Bible, Torah, Koran or otherwise, religion has always given mankind plenty to talk about. But as he asserts on “Block Shit,” Englewood rapper God doesn’t talk: he just drops shit. It’s a work ethic that shines through on his new mixtape, The Gospel: 3000 B.C. (Before Crack)—and while it falls short of a religious experience, it’s a rewarding and entertaining listen from a rapper with his eyes set on the throne.
From crisp artwork to skillfully directed music videos, God has always brought a sense of professionalism to his work. He’s got a wide lyrical range and a knack for wordplay—in the past, he’s paid tribute to everyone from College Dropout-era Kanye (“Trunk full of coke, rental car from Avis/Momma tried to tell me that my rhymes could save us”) to America’s most infamous toupee-wearer (“I had a dream that I robbed Donald Trump/Tied him up, threw his ass in the trunk”).
But above all, he’s a workaholic: he released two full-length mixtapes in 2014 (The Bible and After the Bible) and put out a music video for almost every track on them, all while spearheading his Money Block Entertainment crew. (As The Gospel’s introduction states: “he hungry, he grind hard, he take care of his family…”) Through Money Block, God has collaborated with and promoted the work of Englewood rappers such as Wu Allah and MB Jesus.
More notably, God has performed with Juicy J and posted photographs of himself hanging out with DJ Khaled and Wiz Khalifa; he’s garnered tens of thousands of views on WorldStarHipHop; Waka Flocka Flame has worn one of his shirts.
And yet, he’s basically unknown beyond the South Side. It’s tempting to compare God to the likes of Lil Durk and Chief Keef and ask: could The Gospel be that breakthrough, God’s Finally Rich? It’s hard to say, but The Gospel is a hell of a lot of fun to listen to.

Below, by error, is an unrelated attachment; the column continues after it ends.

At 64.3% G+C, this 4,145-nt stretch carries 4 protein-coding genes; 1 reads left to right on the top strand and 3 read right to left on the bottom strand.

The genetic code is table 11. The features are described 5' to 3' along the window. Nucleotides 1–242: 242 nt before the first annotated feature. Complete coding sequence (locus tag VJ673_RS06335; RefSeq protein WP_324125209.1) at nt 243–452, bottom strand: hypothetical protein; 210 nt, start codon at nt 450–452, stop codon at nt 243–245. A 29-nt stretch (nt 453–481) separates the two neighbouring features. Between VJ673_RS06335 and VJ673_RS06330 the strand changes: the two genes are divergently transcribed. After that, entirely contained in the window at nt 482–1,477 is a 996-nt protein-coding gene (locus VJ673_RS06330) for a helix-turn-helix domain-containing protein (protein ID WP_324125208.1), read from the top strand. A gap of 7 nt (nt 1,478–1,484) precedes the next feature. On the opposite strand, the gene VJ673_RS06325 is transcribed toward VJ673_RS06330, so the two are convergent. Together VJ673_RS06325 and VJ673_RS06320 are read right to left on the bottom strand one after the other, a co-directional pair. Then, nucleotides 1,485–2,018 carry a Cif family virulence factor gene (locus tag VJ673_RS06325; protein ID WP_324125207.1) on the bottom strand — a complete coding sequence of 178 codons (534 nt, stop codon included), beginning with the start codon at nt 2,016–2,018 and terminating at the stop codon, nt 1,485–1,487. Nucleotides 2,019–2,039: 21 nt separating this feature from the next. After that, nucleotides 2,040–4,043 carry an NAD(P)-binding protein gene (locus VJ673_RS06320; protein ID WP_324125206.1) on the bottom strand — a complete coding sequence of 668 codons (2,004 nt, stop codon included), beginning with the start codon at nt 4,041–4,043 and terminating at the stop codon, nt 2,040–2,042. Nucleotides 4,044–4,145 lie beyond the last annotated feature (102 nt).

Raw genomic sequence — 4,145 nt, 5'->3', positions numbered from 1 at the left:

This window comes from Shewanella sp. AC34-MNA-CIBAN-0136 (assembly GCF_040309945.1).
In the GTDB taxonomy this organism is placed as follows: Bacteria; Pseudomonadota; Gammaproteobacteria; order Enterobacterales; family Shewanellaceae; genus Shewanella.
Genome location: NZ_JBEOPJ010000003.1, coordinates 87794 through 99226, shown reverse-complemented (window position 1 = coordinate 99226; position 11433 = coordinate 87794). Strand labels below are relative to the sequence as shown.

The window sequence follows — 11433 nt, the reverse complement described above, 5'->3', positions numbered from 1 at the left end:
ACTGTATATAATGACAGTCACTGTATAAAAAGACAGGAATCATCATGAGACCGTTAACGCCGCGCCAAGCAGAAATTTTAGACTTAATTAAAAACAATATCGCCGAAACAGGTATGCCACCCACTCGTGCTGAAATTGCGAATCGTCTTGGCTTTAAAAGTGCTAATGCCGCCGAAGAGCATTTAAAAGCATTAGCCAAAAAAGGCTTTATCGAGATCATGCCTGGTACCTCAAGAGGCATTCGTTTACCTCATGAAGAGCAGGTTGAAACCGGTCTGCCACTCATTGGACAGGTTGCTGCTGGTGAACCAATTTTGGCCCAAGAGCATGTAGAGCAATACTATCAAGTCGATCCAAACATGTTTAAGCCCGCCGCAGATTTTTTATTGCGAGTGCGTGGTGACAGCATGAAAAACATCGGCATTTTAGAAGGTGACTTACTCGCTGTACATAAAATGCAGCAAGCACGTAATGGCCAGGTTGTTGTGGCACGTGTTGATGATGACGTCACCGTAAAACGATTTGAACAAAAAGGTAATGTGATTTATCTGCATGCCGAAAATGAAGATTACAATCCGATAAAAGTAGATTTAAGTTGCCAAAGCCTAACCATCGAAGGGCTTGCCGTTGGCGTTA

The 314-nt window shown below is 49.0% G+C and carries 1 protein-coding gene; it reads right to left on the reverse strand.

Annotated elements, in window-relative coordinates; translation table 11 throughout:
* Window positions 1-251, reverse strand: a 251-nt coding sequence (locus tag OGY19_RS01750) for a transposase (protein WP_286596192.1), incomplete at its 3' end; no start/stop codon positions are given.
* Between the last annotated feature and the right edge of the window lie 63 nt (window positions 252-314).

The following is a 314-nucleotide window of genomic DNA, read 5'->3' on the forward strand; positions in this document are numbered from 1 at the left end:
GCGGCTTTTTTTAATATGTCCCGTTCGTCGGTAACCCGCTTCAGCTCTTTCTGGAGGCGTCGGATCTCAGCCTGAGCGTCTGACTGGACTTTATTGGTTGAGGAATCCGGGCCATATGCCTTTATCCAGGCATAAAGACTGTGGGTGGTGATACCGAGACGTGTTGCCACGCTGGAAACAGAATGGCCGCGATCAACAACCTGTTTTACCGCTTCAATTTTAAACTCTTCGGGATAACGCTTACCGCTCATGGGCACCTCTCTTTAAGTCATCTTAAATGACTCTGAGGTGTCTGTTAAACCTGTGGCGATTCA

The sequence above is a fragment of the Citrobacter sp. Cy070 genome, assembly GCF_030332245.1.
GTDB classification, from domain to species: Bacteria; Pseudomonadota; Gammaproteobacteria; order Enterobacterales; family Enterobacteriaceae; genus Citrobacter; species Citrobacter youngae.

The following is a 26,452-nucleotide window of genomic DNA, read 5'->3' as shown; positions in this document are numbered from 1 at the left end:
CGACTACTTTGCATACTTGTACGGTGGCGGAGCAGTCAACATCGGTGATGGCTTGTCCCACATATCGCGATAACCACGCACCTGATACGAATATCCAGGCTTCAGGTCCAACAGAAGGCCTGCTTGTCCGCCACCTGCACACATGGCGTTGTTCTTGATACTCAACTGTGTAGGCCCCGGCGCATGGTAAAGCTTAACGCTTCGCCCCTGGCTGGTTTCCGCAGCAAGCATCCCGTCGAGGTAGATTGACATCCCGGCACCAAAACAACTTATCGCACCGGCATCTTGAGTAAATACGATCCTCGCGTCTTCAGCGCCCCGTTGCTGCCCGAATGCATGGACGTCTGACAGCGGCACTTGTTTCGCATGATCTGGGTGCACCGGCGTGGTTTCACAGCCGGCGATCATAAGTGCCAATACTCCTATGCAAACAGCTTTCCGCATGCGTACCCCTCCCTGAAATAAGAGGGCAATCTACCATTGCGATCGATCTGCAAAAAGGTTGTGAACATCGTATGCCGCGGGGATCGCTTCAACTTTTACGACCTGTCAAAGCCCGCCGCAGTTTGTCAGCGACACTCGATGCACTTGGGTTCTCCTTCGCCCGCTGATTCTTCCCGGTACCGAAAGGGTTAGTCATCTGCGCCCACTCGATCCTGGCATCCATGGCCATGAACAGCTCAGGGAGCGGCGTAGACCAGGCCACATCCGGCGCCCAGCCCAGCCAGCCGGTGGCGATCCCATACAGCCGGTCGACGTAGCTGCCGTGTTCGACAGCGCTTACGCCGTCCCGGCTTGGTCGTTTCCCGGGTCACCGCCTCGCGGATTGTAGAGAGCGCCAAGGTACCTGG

Appropriately enough, the album’s opener, “Gospel”, begins with chapel-floorboard stomps and a wailing hymnal sample. After a few measures, a snare roll clatters in, and then God takes the mic. Like any good rapper, God doesn’t ever sound like he’s trying too hard, so the fact that he manages to shift up his delivery so frequently across The Gospel is impressive. He’s got a tip-toe cadence on “Stick to the Code” and the sing-song “Rope,” but he sounds just as comfortable rapping double-time on “Street Sweeper.”
On the whole, The Gospel is less grim than God’s earlier works—and it’s to his benefit. In terms of production, it’s decidedly polished and surprisingly ambitious. Each beat is crisp and punchy, and although plenty of trap tropes are on display (808 kicks and gunshots aplenty), there’s a strong Memphis undercurrent on tracks like “Broke Remix,” which is propelled by a gorgeous saxophone melody and a Juicy J verse. Elsewhere, “Block So Hot” features what sounds like a distorted blues sample and bitcrushed, rear-view mirror-rattling bass.
That’s not to say that The Gospel is without flaws. Not all of the choruses land, and the mixtape loses some steam over the course of its second half. God’s whispery delivery on “Prada” doesn’t play to his strengths, and even with its siren-like synths, the 808 Mafia-produced “I’m King” isn’t particularly impressive. But at twelve tracks, The Gospel is lean.
After The Gospel’s release, God tweeted “Thanks for all the love on The Gospel…the hate is appreciated as well!” It hasn’t been an entirely smooth path—God continues to catch some flak from Twitter users for his name—but as he raps on “Stick to the Code,” he “ain’t worried ‘bout nothing.”
The Gospel might not be a revelation, but if God keeps coming out with material like this, he has nothing to worry about.
Listen to The Gospel: 3000 B.C. (Before Crack) at www.soundcloud.com/youaintgod